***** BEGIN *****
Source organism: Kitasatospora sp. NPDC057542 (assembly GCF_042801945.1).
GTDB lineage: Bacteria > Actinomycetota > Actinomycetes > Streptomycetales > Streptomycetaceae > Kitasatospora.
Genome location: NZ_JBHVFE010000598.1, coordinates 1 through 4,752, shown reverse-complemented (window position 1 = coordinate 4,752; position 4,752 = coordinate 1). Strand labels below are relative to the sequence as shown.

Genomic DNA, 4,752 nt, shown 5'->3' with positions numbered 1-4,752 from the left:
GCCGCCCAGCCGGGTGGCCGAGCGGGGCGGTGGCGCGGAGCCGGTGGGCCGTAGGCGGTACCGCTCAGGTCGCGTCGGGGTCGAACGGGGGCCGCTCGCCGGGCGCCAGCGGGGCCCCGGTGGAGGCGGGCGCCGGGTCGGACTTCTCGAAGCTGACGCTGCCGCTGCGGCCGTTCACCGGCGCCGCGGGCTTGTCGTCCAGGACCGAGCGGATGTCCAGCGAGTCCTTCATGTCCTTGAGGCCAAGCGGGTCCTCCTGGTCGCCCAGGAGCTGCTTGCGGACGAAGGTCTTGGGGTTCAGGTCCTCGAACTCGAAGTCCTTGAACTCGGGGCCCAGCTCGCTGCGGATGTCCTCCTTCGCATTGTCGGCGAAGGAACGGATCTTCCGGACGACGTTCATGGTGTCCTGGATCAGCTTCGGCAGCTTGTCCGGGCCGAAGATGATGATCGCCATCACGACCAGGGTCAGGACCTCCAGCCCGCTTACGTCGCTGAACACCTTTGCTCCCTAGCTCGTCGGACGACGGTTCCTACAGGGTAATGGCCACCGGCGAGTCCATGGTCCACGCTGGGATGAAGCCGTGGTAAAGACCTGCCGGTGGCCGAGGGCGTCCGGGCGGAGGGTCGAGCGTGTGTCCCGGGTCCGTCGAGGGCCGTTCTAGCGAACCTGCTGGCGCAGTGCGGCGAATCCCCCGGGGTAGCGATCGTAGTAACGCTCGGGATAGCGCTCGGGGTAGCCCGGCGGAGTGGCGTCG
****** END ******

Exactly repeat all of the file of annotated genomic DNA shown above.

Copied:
Source organism: Kitasatospora sp. NPDC057542 (assembly GCF_042801945.1).
GTDB lineage: Bacteria > Actinomycetota > Actinomycetes > Streptomycetales > Streptomycetaceae > Kitasatospora.
Genome location: NZ_JBHVFE010000598.1, coordinates 1 through 4,752, shown reverse-complemented (window position 1 = coordinate 4,752; position 4,752 = coordinate 1). Strand labels below are relative to the sequence as shown.

Genomic DNA, 4,752 nt, shown 5'->3' with positions numbered 1-4,752 from the left:
GCCGCCCAGCCGGGTGGCCGAGCGGGGCGGTGGCGCGGAGCCGGTGGGCCGTAGGCGGTACCGCTCAGGTCGCGTCGGGGTCGAACGGGGGCCGCTCGCCGGGCGCCAGCGGGGCCCCGGTGGAGGCGGGCGCCGGGTCGGACTTCTCGAAGCTGACGCTGCCGCTGCGGCCGTTCACCGGCGCCGCGGGCTTGTCGTCCAGGACCGAGCGGATGTCCAGCGAGTCCTTCATGTCCTTGAGGCCAAGCGGGTCCTCCTGGTCGCCCAGGAGCTGCTTGCGGACGAAGGTCTTGGGGTTCAGGTCCTCGAACTCGAAGTCCTTGAACTCGGGGCCCAGCTCGCTGCGGATGTCCTCCTTCGCATTGTCGGCGAAGGAACGGATCTTCCGGACGACGTTCATGGTGTCCTGGATCAGCTTCGGCAGCTTGTCCGGGCCGAAGATGATGATCGCCATCACGACCAGGGTCAGGACCTCCAGCCCGCTTACGTCGCTGAACACCTTTGCTCCCTAGCTCGTCGGACGACGGTTCCTACAGGGTAATGGCCACCGGCGAGTCCATGGTCCACGCTGGGATGAAGCCGTGGTAAAGACCTGCCGGTGGCCGAGGGCGTCCGGGCGGAGGGTCGAGCGTGTGTCCCGGGTCCGTCGAGGGCCGTTCTAGCGAACCTGCTGGCGCAGTGCGGCGAATCCCCCGGGGTAGCGATCGTAGTAACGCTCGGGATAGCGCTCGGGGTAGCCCGGCGGAGTGGCGTCG